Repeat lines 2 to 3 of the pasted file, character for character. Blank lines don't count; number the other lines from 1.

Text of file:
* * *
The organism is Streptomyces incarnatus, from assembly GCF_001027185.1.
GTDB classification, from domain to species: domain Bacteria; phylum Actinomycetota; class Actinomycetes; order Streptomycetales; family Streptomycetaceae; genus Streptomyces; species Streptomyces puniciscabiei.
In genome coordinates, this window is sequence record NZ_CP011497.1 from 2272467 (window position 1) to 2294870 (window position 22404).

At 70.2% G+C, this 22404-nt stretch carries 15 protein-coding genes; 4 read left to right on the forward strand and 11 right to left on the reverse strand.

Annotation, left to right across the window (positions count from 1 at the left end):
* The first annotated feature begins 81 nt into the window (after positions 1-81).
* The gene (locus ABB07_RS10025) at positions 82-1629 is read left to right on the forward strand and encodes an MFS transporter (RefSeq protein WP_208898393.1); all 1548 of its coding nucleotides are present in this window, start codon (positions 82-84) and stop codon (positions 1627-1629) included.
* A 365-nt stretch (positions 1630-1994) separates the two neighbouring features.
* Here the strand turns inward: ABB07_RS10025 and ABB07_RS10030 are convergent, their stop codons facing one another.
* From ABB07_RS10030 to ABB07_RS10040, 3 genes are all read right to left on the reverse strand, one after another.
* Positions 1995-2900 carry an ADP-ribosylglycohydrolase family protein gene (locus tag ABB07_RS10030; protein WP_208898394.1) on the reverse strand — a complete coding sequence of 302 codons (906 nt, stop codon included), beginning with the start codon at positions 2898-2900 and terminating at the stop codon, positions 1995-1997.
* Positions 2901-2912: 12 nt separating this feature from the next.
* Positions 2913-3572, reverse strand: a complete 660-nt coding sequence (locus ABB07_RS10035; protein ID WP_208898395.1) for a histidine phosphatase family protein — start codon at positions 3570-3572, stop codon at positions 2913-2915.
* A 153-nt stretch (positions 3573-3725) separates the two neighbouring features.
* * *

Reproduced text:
GTDB classification, from domain to species: domain Bacteria; phylum Actinomycetota; class Actinomycetes; order Streptomycetales; family Streptomycetaceae; genus Streptomyces; species Streptomyces puniciscabiei.
In genome coordinates, this window is sequence record NZ_CP011497.1 from 2272467 (window position 1) to 2294870 (window position 22404).